Saints can easily visualize the helplessness condition of the weaklings of the world, and they are moved by compassion. What else can they do to help these weaklings out? Philosophy and logic, canons and admonitions, moral instructions and ethical teachings, will not work here. They found that resort to the Lord's Feet for His grace with an open heart is the only thing that can help the people. Saint Arunagirinathar, therefore, addresses the Lord as we would address Him. What a beautiful way of helping the helpless! The malady is a permanent one — generation after generation people will find themselves in this pitiable condition. So, a permanent remedy is prescribed in the form of the verse, sung in the first person.

How to free oneself from lust?

A repetition of the verse with an open heart and honesty of feeling is sure to absolve one of one's past evils and draw divine grace. It is not that Arunagirinathar still suffers from the clutches of women, for he has obtained the Lord's full grace. In one of his Kanthar Alangaaram verses, he boldly declares that once for all he has crossed over his mire of women, through His (Skanda's) grace. He found that, for us who are still suffering, nothing except weeping to the Lord would be of any avail. Hence, this verse. Humanity is specially indebted to Arunagirinathar for such verses.

Alternate translations of verse 24

The verse may also be translated as:

"...will I, who (am so mean as to) join the breasts of women with eyes (looks) sharp like Vel, be enabled to think, at least hereafter, of obtaining thy grace?"

Instruction for the devout Sadhaka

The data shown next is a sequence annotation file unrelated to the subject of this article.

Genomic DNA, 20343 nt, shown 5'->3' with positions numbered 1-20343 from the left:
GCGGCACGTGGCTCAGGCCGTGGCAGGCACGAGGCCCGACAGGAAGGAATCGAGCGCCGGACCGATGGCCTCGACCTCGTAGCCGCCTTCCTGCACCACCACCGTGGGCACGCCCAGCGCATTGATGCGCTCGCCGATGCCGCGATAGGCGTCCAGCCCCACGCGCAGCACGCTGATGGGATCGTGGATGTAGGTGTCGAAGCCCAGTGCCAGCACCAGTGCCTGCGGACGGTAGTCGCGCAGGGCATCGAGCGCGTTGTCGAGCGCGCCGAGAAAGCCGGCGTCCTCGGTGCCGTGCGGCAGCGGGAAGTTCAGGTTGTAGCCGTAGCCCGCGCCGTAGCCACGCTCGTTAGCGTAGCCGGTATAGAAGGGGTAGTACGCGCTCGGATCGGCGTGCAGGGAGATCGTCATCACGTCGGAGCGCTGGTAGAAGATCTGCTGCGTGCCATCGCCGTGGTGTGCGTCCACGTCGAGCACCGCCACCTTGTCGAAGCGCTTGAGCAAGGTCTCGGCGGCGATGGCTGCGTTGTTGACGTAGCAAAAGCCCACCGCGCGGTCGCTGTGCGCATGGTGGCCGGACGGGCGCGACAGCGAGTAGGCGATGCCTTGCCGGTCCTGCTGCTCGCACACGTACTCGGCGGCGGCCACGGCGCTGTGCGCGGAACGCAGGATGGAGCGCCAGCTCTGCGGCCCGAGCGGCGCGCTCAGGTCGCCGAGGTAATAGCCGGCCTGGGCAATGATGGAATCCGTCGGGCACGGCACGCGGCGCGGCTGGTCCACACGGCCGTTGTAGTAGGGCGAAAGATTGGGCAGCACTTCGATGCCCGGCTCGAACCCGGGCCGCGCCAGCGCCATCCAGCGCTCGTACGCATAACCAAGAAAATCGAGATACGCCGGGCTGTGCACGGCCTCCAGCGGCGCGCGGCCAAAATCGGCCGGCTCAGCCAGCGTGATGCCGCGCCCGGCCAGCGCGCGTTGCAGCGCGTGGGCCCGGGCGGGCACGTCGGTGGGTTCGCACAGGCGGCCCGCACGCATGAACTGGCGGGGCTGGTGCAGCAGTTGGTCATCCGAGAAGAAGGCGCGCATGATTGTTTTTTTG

[The seeker was unable to contemplate on the Lord's Feet due to the play of Avidya (verse 23). But, why and how does Avidya trouble him? When meditation is commenced in all seriousness, the process of internal clearance begins. It is like sweeping and cleaning a room that has been kept locked for months and years. Lot of dust would lie settled on the ground. When the cleaning process is begun, the dust will rise up and cloud one's vision. It would sometimes be difficult to see where one stands. Some such thing takes place in the Sadhaka's mind now. The Kama Vasanas and Samskaras — the impressions of earlier enjoyments, of sex in particular — lying latent within the unconscious are touched and given a rude shock by deep meditation and they come up to the conscious level. They naturally cloud his understanding, prick his conscience, and disturb his mind. The gushing out of the Kama-Vasanas and the impact of their prick on the conscience are, at times, so heavy that not only the Sadhaka is unable to think of the Lord's Feet but also a sense of doubt creeps into his mind as to whether he is at all eligible for God-experience. This is the condition in which he finds himself now. This makes him cry out to the Lord regretting over his past wrongs and pray for expiation (forgiveness) and for the descent of His grace.

Here is the Sadhaka's confession to the Lord, which is at once an atonement, which also draws divine grace.]



Karthikeyan, N.V. Kanthar Anubhuti (God-Experience) of Saint Arunagirinathar. 2nd ed. India: Divine Life Society, 1990.